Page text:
The year was circa 1950 and the subject was nuclear energy, you say? Guess again. The year was 1857. The subject was the internal combustion engine.

P 356 To technophobes, progress is anything but progressive. "We continue to delude ourselves," says Jeremy Rifkin, "that this is the age of progress." Thus, while some people oppose nuclear power because they feel it is too dangerous, or too impractical, others oppose it because they fear it would be too practical.

"It would be little short of disastrous for us to discover a source of clean, cheap, abundant energy because of what we might do with it," wrote Amory Lovins in Mother Earth.

"We . . . could do mischief to the earth and to each other." Wrote Paul Ehrlich, in a statement that also betrays his elitist position: "Giving society cheap, abundant energy. . . would be the equivalent of giving an idiot child a machine gun."

In an article in Quest magazine,titled "The Case Against Abundant, Cheap Energy," Dartmouth professor Noel Perrin wrote: "I don't want nuclear technology (or solar, or any other kind) to work because the blessings of abundant energy are even more to be feared than its risks" (emphasis in original). Two years later he would write in The New York Times: "What's needed from the nuclear industry is an actual catastrophe-such as it almost gave us at Three Mile Island. . . . We do need a nuclear accident-a nice big one. Soon! Three Mile Island would have done nicely. . . probably no more than a hundred people would have died from the initial contact with the radioactive steam."

There's no reason to accept the good professor's estimate on deaths, but that he apparently thought these people would be expendable is certainly revealing of his mind-set.

Similarly, after the news broke that researchers at Brigham Young University might have discovered a way of producing cold fusion, with its promise of cheap. safe energy, the technophobes were aghast. "The worst thing that could happen to our planet," commented Jeremy Rifkin. And Easterbrook writes of the sad tale of John Todd, an environmental biologist who became concerned that modern sewage treatment systems were ecological failures because they produced toxic sludge.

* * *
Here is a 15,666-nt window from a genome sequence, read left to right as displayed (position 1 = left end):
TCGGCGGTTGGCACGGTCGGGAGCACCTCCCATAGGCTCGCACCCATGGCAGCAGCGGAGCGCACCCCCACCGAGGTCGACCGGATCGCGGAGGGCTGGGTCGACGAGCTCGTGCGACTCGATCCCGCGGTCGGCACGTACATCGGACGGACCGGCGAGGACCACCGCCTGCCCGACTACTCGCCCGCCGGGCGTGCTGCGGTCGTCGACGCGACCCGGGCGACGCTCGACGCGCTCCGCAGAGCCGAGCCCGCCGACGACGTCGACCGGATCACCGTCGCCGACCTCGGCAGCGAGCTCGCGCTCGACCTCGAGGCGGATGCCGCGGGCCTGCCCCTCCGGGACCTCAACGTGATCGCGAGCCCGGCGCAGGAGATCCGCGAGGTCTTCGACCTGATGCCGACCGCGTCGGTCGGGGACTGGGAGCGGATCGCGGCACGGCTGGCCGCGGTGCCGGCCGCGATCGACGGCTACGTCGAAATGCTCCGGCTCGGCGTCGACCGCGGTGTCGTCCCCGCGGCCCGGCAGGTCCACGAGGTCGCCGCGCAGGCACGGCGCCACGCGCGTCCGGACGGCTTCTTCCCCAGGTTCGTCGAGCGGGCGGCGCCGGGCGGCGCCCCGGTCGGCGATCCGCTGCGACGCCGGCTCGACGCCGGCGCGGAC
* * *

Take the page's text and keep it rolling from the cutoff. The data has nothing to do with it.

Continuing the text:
It occurred to him to mix the sludge with microbes that naturally metabolize toxics. A trial run in Providence, Rhode Island, worked beautifully. "So are environmentalists happy about this breakthrough?" asked Easterbrook. "No, they're furious. Todd says some of his old friends no longer speak to him: By discovering a solution to a man-made offense, he takes away an argument against growth."


Such mindless fear of progress and technology eventually has to provoke reactions among the more thoughtful environmentalists. Such was the case in 1977, when environmentalists led by Rifkin were involved in a spirited fight against recombinant-DNA genetic engineering. Environmentalist literature began to bristle with stories about supergerms, environmental disasters, and breakdowns of world ecosystems. Groups including the NRDC and Friends of the Earth threatened to sue the Department of Health, Education, and Welfare (HEW) to block federally funded research, and the Environmental Defense Fund (EDF) fought it as well' Books appeared with names like Biohazard, Playing God, and Genetic Politics.

Late in 1977, Lewis Thomas, president of the Memorial Sloan-Kettering Cancer Center of New York, resigned his long-standing position as a member of Friends of the Earth's advisory council, saying: "I am in flat disagreement on straightforward scientific grounds with the rigid position taken by their organization." Weeks later, Rend Dubos, a founder of the NRDC, stunned the organization by resigning the position of trustee he had held for ten years. Dubos, whose name was on the letterhead used in NRDC correspondence on the genetic engineering issue, informed HEW in an angry letter: "I had no idea that NRDC was involved in the recombinant-DNA problem, for which it has no competence. . . . Failure on the part of the NRDC to communicate with me . . . reveals either an irresponsible lack of familiarity with the literature in this field, or an intellectual dishonesty in using my name for a cause that I regard as ridiculous."

The British novelist and physicist Charles P. (C. P.) Snow died in 1980, before most of the crises discussed in this book had arisen. But he well understood the nature worshipers, the technophobes,and the agrarian utopians. In this 1959 book The Two Cultures and the Scientific Revolution, he wrote of "literary intellectuals at one pole-at the other scientists . . . Between the two a gulf of mutual incomprehension."

Said Snow: "One truth is straightforward. Industrialization is the only hope of the poor. . . . It is all very well for us, sitting pretty, to think that material standards of living don't matter all that much. It is all very well for one . . . to reject industrialization do a modern Walden, if you like, and if you go without much food, see most of your children die in infancy. . . then I respect you for the strength of your aesthetic revulsion.

But I don't respect you in the slightest if, even passively, you try to impose the same choice on others who are not free to choose. In fact, we know what their choice would be. For, with singular unanimity, in any country where they have had the chance, the poor have walked off the land into factories as fast as the factories could take them."